04/06/2013 12:37 BST | Updated 30/07/2013 06:12 BST

'Murder in Woolwich? Tweet-Tweet!'

Social networking sites provide a vast platform for the entire world - the every-day person. You want people to hear you out? Create a blog or go on Facebook; send a Tweet or make a YouTube video. This online social boom is unlike anything we've ever witnessed before because it provides a podium for the people. However, a fascinating aspect of this craze is the manner in which we exercise our voices during times of political upheaval, terrorism, global disasters and other catastrophes.

Within seconds the story of the Woolwich massacre was out, broadcast across hundreds of news channels. Yet the most powerful spread of a news piece comes from our favourite social sites. The story passes from person to person, changed and repackaged ever so slightly as it travels down the line; opinions are thrown around, judgments are ridiculed and defended, people cry out in demand to be heard. Everyone feels the need to say something and assert such-and-such a view. In the wake of the Woolwich attack Twitter and Facebook were inundated with condemnations of the Muslim community; thankfully there were some wise voices out there asking people to hold back their prejudice and ignorance. The way in which people react to such events is somewhat terrifying: the entire world logs on to their computers and babbles on without really knowing what they are talking about.

It is fascinating to watch the Internet explode with millions of posts as everyone wants to be absolutely certain that they've weighed in, spread the word and asserted themselves. It appears to me as a catharsis of sorts: an online cleansing of the mind, if you will. People can't be quiet in such cases. They don't know what to do; they're shocked, angry, confused and want to do or say something - even if it's wrong - in order to feel like they are dealing with the situation, to feel like they've played a part and exorcised the demons. It is a vicious pattern we see on a frequent basis. Following the Boston bombings the Internet was flooded with ignorant remarks against the Czech Republic, Russia and, of course, Islam. We saw a witch hunt across America as the US ached to cleanse itself, find some sort of justice and bring back normality. Equally, the Woolwich massacre caused the UK to burst with a fresh anger towards the Muslim community - the people wished nothing more than to fill this tragic void with the sounds of their own voices. The place to look for this sort of behaviour is the world of social networking where everyone has a voice and can cleanse themselves in their own way.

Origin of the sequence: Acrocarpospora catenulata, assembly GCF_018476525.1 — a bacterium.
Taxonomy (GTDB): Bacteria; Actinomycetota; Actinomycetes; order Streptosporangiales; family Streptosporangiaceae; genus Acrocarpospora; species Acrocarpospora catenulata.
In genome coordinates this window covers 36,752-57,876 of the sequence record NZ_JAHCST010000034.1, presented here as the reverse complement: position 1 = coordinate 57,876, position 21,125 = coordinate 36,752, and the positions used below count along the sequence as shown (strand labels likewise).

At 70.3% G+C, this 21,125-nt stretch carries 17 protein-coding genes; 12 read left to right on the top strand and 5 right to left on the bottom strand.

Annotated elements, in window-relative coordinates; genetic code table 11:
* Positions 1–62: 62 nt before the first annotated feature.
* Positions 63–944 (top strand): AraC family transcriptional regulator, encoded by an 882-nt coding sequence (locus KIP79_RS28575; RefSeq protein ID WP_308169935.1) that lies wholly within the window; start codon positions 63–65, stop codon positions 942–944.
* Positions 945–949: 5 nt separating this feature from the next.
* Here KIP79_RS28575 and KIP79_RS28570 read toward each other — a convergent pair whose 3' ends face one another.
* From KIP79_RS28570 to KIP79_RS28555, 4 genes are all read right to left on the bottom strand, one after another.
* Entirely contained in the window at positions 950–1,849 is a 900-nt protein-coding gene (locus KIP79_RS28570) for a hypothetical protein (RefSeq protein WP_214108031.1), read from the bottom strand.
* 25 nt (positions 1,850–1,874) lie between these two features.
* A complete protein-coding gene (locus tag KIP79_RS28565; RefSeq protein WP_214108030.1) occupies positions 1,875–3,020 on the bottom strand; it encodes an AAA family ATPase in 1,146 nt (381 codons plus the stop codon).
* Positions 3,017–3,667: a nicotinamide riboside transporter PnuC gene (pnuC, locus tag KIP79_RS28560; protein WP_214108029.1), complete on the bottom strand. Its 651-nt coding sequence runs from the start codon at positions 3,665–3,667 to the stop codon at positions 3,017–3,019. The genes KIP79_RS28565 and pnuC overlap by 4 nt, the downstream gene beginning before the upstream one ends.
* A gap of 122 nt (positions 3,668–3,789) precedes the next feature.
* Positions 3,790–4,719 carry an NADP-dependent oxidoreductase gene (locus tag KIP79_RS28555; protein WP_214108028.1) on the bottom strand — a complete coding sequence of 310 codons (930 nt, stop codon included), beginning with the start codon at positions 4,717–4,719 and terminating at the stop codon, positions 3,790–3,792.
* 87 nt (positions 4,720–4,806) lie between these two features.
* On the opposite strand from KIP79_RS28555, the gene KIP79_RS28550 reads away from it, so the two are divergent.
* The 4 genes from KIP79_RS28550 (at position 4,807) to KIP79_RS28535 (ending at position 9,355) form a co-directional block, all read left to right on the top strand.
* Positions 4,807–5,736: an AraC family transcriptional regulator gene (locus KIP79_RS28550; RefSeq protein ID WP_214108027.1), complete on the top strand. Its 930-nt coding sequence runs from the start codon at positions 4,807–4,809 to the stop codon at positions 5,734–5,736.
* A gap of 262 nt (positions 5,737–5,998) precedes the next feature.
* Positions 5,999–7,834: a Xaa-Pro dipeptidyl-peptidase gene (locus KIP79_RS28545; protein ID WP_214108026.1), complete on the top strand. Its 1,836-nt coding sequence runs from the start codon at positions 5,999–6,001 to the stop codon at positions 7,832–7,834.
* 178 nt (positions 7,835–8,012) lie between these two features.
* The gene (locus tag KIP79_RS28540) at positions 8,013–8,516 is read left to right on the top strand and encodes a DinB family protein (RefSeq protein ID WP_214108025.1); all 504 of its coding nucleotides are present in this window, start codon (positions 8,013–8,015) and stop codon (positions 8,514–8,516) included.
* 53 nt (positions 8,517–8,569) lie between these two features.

This catharsis is only human nature and is perfectly understandable, but the modern culture of smashing a keyboard to launch your sentiments on to everyone's screens is slightly unnerving. It is becoming normal and acceptable; no one is stopping to think "Wait, why don't we hold ourselves back and not expose the world to our potentially poorly-formed harmful ideas?" I do suppose I'm being a massive hypocrite, though. I'm doing exactly what I'm criticizing: looking for my own catharsis as I throw opinion after opinion into the infinite abyss of the Internet.